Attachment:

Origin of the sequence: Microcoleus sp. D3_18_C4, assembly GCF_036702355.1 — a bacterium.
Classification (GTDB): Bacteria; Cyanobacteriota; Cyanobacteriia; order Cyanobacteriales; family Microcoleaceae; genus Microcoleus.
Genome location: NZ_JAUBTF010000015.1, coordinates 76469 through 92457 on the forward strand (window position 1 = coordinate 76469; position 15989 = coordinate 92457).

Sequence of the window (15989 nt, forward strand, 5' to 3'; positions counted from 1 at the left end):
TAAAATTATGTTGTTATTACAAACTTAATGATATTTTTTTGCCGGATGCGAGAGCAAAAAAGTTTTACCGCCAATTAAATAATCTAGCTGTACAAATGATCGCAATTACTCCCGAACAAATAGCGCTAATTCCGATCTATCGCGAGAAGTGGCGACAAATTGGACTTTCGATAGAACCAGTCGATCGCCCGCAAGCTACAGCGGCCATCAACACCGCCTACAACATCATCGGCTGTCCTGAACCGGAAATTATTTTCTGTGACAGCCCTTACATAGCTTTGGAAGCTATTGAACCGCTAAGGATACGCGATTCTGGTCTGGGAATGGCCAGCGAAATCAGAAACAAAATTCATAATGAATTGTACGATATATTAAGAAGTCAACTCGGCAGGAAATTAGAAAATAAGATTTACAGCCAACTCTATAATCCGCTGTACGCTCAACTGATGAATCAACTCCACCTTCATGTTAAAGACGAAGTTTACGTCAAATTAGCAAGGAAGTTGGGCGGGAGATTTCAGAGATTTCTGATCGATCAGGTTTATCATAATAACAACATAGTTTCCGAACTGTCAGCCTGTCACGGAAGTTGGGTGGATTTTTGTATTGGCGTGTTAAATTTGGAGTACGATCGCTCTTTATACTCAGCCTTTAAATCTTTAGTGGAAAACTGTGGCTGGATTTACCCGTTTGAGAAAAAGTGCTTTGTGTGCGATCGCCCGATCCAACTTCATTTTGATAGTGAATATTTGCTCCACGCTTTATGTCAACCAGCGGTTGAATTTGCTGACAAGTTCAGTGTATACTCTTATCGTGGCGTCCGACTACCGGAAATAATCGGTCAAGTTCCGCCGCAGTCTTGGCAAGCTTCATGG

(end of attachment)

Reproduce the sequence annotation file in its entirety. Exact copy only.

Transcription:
Origin of the sequence: Microcoleus sp. D3_18_C4, assembly GCF_036702355.1 — a bacterium.
Classification (GTDB): Bacteria; Cyanobacteriota; Cyanobacteriia; order Cyanobacteriales; family Microcoleaceae; genus Microcoleus.
Genome location: NZ_JAUBTF010000015.1, coordinates 76469 through 92457 on the forward strand (window position 1 = coordinate 76469; position 15989 = coordinate 92457).

Sequence of the window (15989 nt, forward strand, 5' to 3'; positions counted from 1 at the left end):
TAAAATTATGTTGTTATTACAAACTTAATGATATTTTTTTGCCGGATGCGAGAGCAAAAAAGTTTTACCGCCAATTAAATAATCTAGCTGTACAAATGATCGCAATTACTCCCGAACAAATAGCGCTAATTCCGATCTATCGCGAGAAGTGGCGACAAATTGGACTTTCGATAGAACCAGTCGATCGCCCGCAAGCTACAGCGGCCATCAACACCGCCTACAACATCATCGGCTGTCCTGAACCGGAAATTATTTTCTGTGACAGCCCTTACATAGCTTTGGAAGCTATTGAACCGCTAAGGATACGCGATTCTGGTCTGGGAATGGCCAGCGAAATCAGAAACAAAATTCATAATGAATTGTACGATATATTAAGAAGTCAACTCGGCAGGAAATTAGAAAATAAGATTTACAGCCAACTCTATAATCCGCTGTACGCTCAACTGATGAATCAACTCCACCTTCATGTTAAAGACGAAGTTTACGTCAAATTAGCAAGGAAGTTGGGCGGGAGATTTCAGAGATTTCTGATCGATCAGGTTTATCATAATAACAACATAGTTTCCGAACTGTCAGCCTGTCACGGAAGTTGGGTGGATTTTTGTATTGGCGTGTTAAATTTGGAGTACGATCGCTCTTTATACTCAGCCTTTAAATCTTTAGTGGAAAACTGTGGCTGGATTTACCCGTTTGAGAAAAAGTGCTTTGTGTGCGATCGCCCGATCCAACTTCATTTTGATAGTGAATATTTGCTCCACGCTTTATGTCAACCAGCGGTTGAATTTGCTGACAAGTTCAGTGTATACTCTTATCGTGGCGTCCGACTACCGGAAATAATCGGTCAAGTTCCGCCGCAGTCTTGGCAAGCTTCATGG